$ npm install --save milligram


# remove @import "./phoenix.css"
@import "~milligram/dist/milligram";

add "resolve" block to webpack config:

  resolve: {
    extensions: ['.js', '.jsx', '.css'],
  //plugins: [

In lib/hangman_web/templates/layout/app.html.eex:

  • Delete the (header)

Concept: React

  • Traditionally, web sites consisted of a series of pages.
  • On each page, you could scroll around and click links.
  • To get new content, you clicked a link, sent an HTTP request, and the server responded with a new page.

Some applications can benefit from having dynamic content on a single page, without further page loads.

  • This can be accomplished with client-side rendering.
  • Obvious plan: Template system in JS.
  • Less obvious plan: Act like a functional version of a 3D game engine.

React uses plan B:

  • A react component consists of:
    • A single "state" value.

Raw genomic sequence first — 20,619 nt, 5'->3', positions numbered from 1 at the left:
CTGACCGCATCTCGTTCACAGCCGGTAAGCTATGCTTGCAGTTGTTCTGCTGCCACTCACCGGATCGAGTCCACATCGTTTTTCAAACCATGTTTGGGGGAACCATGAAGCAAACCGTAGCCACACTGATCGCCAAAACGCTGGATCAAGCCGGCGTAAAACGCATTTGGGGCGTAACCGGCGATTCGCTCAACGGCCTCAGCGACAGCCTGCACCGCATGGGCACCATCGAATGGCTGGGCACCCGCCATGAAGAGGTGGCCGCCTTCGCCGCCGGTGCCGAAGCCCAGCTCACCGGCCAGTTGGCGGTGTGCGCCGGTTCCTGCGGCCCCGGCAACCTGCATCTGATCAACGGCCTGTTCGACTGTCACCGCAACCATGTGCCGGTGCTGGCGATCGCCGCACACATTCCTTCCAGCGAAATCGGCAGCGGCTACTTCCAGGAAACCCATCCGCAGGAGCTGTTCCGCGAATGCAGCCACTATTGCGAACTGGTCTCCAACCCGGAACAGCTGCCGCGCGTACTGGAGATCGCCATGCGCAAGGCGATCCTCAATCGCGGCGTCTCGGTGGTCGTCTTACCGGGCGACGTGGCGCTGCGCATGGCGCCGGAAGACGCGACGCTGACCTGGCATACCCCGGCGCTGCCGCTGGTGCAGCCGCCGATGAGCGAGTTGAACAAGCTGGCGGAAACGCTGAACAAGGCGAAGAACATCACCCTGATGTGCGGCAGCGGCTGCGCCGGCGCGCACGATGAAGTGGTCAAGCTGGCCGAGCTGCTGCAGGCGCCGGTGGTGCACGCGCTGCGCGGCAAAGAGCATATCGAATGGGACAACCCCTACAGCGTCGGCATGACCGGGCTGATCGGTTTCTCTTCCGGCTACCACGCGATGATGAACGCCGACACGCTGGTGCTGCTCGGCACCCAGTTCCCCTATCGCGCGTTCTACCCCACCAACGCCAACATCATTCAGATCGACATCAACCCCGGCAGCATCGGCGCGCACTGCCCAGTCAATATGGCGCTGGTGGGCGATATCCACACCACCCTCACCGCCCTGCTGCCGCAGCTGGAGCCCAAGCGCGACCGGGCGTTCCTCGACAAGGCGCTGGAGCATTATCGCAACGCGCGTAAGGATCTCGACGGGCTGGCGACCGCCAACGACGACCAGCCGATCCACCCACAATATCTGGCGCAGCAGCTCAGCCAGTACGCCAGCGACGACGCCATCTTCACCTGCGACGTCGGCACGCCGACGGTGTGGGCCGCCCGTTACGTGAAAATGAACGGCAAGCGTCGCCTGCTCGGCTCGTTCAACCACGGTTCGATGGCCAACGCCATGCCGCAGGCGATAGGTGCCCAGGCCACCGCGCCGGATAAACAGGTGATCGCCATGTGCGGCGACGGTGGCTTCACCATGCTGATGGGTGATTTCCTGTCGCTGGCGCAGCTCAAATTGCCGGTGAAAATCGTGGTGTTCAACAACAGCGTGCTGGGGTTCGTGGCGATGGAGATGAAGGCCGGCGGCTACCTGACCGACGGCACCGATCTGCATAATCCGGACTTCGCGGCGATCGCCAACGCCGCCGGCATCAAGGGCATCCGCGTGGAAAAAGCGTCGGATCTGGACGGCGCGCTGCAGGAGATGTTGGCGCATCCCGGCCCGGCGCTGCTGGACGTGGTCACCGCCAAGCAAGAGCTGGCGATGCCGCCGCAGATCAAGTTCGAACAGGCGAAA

• A pure function that renders the state as HTML content.
      • render(state) => DOM tree
    • Event handlers that produce a new state and trigger a re-render.
  • This is a lot like Big Bang from Fundies 1.
  • When a new DOM tree is produced, it's diffed with the real DOM to minimize rendering costs.

React was developed at Facebook because this design works well with how HTML is actually displayed in browsers, and has become one of the most popular client-side rendering systems. It also happens to work really well with our plan to use Elixir and Phoenix for server-side logic.

In order to produce DOM trees as its output, React has a kind of weird seeming plan: Instead of normal templates, it uses a JavaScript extension called JSX to embed XML directly in JavaScript code. Luckly, babel can handle JSX.

Adding React Support

(in assets)

$ npm install --save-dev @babel/preset-env @babel/preset-react
$ npm install --save react react-dom
$ npm install --save lodash jquery # common libraries

Add react preset to babel in webpack config:

 module: {
    rules: [
        test: /\.(js|jsx)$/,
        exclude: /node_modules/,
        use: {